UMBC CMSC 202 Computer Science II

Lab 5: Operator Overloading

Source: Old Orchard Recipes


In this lab you will practice overloading operators in two ways: as a member function and as a non-member function.

Assignment: He's a Smoothie Operator

Your assignment is to add two operators + and == to a pre-defined C++ class: Smoothie. This class models a blended fruit drink. It has two private data members: ingredients which records the fruits that went into the drink, and amount which records the number of ounces in the drink.

There are two constructors in Smoothie. (See header file Smoothie.h.) The default constructor creates an empty glass. The alternate constructor creates a drink with the specified fruit and ounces, for example:

Smoothie DrinkMe("orange", 25) ;

Member functions in the Smoothie class must make sure that the amount member never exceeds the constant GLASS_LIMIT. If GLASS_LIMIT is exceeded, an overflow message is printed to the console. The program does not terminate when an overflow condition is detected: you've made a mess, but you still have a full glass of fruit drink. The constant GLASS_LIMIT is defined in Smoothie.h and is set to 30,000 ounces.

Finally, the member function Describe() returns a string value that is a description of the current drink. For example,

DrinkMe.Describe() ; returns the string value "40 oz orange kiwi smoothie". The use of an output string stream in Describe() might be interesting. This is the C++ analog of sprintf() in C.

Step 1: Get the files

Here are the files you need:

Step 2: Overload the == operator

The == operator for the Smoothie class should return true if the ingredients strings of the two Smoothies are the same.

Follow these steps:

  1. Edit Smoothie.cpp. You will add a function at the end to implement the overloaded == operator for the Smoothie class.

  2. Note the function prototype of the == operator in Smoothie.h: bool operator ==(const Smoothie& lhs, const Smoothie& rhs) ;

  3. When two Smoothies are compared as in: DrinkA == DrinkB DrinkA is passed as lhs and DrinkB as rhs.

  4. Note that the == operator is not declared as a member function. However, the == operator is declared a friend function of the Smoothie class, so your function can access the ingredients data member.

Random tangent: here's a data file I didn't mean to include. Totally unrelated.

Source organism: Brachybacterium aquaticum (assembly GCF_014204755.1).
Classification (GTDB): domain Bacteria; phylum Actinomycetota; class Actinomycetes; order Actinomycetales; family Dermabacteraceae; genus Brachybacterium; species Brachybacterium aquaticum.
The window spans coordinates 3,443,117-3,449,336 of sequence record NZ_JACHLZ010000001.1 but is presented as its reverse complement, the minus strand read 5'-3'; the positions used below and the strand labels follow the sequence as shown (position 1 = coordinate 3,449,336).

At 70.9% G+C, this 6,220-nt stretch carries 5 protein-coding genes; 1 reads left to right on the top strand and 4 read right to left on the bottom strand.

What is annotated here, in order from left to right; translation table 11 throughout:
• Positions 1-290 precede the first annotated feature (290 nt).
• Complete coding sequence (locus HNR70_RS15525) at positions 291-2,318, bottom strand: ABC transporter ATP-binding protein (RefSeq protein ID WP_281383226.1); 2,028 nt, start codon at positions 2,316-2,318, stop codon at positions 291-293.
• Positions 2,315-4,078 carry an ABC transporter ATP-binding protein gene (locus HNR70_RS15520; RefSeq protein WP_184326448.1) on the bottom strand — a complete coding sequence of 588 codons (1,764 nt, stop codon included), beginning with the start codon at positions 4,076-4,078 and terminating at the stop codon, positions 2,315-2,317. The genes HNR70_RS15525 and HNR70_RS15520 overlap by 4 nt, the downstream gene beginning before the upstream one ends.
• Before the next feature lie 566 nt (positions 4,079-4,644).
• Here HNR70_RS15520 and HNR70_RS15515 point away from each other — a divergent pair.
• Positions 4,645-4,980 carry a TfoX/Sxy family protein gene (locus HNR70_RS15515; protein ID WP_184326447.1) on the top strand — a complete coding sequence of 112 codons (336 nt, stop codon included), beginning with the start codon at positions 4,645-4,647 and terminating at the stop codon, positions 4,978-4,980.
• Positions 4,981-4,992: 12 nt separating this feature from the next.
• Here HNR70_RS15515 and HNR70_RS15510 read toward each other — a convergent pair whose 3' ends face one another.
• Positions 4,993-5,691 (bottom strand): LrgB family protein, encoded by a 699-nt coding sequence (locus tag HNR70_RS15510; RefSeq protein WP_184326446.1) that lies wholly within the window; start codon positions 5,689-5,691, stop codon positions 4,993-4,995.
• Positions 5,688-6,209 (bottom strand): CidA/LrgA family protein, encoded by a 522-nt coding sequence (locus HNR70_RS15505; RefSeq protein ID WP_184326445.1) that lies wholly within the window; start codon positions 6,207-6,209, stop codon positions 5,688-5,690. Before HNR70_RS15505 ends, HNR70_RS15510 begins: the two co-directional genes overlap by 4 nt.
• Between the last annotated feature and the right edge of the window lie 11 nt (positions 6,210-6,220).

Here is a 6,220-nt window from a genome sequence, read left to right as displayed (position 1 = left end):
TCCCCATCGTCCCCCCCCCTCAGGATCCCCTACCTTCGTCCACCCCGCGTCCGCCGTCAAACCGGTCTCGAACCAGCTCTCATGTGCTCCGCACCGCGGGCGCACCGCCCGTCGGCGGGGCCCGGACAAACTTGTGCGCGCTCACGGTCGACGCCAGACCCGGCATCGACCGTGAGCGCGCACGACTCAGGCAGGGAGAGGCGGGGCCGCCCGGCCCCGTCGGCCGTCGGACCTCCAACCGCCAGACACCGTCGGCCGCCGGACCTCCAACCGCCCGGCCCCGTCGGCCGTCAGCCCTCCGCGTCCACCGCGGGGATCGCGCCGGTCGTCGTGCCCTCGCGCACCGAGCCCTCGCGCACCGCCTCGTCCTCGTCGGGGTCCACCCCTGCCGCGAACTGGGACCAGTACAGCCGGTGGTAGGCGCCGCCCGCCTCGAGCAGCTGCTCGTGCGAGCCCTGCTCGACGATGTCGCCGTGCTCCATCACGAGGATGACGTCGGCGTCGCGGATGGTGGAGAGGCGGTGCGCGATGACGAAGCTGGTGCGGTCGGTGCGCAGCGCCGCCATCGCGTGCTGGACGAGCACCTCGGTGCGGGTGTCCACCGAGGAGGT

5. Note that the string class supports the == operator for string comparison.

Step 3: Overload the + operator

When two Smoothies are added, the ingredient strings are concatenated and the amounts are summed. The GLASS_LIMIT condition should be checked.

In real life, you would pour one glass into another. Here our modeling is a bit unrealistic. When you add DrinkA and DrinkB, you get a third drink, but DrinkA and DrinkB remain intact.

Follow these steps:

  1. Edit Smoothie.cpp. You will add a function at the end to implement the overloaded + operator for the Smoothie class.

  2. Note the function prototype of the == operator in Smoothie.h: const Smoothie operator+(const Smoothie& rhs) const ; This is a const member function that returns a const Smoothie.

  3. Unlike the == operator, the + operator has only one parameter. Why? It is because + is declared as a Smoothie member function.

  4. When two Smoothies are added as in: DrinkA + DrinkB DrinkA becomes the host object (a.k.a. calling object) and DrinkB is passed as rhs.

  5. You will need to declare a local Smoothie object and return it by value.

  6. Recall that the string class supports the + operator for concatenation.

  7. Don't forget the "Smoothie::" in front of "operator+".

  8. When you add a "strawberry" Smoothie to another "strawberry" Smoothie, you get a "strawberry strawberry" Smoothie. We could fix that with a vector of strings, but we didn't want you to have to write too much code.

Step 4: Compile and Debug

  1. To compile, use: g++ -Wall -ansi Smoothie.cpp stest.cpp

  2. Bugs? Try to figure it out yourself first. If that doesn't work, as the TA for help.

  3. Did you forget the "Smoothie::" in front of "operator+"?

Extra Credit: Overload << (2 points)

When we want to print out a Smoothie to the console, we have to use something like: cout << DrinkA.Describe() << endl ; It would be nice if we could omit the call to Describe and just say: cout << DrinkA << endl ; This can be accomplished by overloading the << operator.

  1. The function prototype of the overloaded << operator is: ostream& operator<< (ostream& out, const Smoothie& drink); This must be a non-member function.

  2. The value returned by operator<< should simply be the parameter out. This is so that the syntax: cout << "A " << DrinkA << " tastes great\n" ; works out. Note that << associates left.

  3. Modify Smoothie.h. Append the function prototype of the overloaded << operator for Smoothie.

  4. You do not need to change the Smoothie class, since you can use the public member function Describe().

  5. Modify the main function to test your overloaded operator.

P.S.: Some lyrics.